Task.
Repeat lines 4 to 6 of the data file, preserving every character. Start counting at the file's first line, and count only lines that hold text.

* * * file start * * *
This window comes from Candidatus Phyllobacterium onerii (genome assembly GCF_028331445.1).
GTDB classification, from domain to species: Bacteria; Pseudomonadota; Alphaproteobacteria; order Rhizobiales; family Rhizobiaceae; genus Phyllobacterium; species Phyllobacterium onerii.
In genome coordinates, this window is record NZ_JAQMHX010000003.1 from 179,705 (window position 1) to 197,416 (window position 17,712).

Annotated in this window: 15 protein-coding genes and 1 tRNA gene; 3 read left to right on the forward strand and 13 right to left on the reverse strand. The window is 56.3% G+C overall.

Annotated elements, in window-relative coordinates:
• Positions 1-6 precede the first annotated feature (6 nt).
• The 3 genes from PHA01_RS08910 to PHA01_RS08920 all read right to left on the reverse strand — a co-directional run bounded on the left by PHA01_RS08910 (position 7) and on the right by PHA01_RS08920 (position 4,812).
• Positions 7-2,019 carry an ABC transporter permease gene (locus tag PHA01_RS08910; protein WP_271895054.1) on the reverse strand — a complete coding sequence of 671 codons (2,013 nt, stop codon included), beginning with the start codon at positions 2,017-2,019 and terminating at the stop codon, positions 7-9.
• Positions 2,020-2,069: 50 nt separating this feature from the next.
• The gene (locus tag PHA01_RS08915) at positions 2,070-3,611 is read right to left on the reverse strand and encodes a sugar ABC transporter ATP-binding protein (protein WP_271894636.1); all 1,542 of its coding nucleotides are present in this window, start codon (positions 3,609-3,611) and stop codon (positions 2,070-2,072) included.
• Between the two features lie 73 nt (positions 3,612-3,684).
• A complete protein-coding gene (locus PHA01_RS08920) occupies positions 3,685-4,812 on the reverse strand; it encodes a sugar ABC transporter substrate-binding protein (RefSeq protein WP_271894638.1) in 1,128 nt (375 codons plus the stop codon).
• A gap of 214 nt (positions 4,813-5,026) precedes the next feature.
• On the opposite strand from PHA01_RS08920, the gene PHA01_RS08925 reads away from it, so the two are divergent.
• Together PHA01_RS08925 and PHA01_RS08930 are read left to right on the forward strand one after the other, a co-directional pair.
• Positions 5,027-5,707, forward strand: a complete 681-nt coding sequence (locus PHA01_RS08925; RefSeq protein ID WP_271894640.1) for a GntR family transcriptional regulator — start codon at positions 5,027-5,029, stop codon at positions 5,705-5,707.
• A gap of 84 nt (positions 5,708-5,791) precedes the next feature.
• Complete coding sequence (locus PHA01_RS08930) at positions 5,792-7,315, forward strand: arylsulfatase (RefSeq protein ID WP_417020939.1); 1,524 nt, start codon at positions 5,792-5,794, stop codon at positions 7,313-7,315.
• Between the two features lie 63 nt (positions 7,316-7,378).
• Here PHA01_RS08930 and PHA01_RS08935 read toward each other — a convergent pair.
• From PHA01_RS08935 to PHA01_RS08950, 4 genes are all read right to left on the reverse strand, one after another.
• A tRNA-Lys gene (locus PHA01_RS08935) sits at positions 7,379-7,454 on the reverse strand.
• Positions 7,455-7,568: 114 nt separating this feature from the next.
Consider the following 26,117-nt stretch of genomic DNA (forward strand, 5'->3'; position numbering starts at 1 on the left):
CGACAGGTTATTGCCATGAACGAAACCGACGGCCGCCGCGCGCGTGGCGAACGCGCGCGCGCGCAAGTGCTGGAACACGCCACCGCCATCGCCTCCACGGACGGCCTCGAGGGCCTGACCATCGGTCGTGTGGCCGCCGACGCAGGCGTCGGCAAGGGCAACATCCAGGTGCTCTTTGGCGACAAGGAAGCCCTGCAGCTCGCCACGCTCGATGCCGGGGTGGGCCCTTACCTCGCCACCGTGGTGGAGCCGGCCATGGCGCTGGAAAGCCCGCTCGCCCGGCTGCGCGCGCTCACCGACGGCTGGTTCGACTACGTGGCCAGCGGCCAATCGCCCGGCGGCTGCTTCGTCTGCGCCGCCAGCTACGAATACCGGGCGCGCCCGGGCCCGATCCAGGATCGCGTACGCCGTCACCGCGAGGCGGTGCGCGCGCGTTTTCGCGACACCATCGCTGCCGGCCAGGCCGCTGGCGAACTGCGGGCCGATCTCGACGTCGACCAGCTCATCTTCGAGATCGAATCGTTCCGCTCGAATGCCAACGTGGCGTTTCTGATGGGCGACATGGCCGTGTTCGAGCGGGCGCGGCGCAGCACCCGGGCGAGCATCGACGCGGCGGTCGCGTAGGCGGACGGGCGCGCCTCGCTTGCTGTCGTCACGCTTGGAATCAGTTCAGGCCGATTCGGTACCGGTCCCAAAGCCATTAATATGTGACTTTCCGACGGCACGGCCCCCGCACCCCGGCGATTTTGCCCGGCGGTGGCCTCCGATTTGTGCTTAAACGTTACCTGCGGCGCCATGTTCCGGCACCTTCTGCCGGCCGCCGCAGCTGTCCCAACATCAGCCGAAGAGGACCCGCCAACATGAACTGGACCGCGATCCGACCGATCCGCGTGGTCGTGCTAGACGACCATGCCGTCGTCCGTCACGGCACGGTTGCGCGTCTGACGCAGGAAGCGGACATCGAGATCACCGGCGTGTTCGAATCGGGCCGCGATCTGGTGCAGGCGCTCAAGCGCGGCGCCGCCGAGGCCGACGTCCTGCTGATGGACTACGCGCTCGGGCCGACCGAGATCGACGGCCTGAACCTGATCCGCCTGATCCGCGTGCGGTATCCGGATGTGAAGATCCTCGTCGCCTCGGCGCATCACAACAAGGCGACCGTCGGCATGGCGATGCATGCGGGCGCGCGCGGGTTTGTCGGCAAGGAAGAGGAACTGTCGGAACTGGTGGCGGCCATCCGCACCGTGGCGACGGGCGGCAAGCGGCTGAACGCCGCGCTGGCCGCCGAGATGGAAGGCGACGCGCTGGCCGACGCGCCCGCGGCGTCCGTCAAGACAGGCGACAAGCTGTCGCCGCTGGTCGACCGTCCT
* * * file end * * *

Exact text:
Annotated in this window: 15 protein-coding genes and 1 tRNA gene; 3 read left to right on the forward strand and 13 right to left on the reverse strand. The window is 56.3% G+C overall.

Annotated elements, in window-relative coordinates:
• Positions 1-6 precede the first annotated feature (6 nt).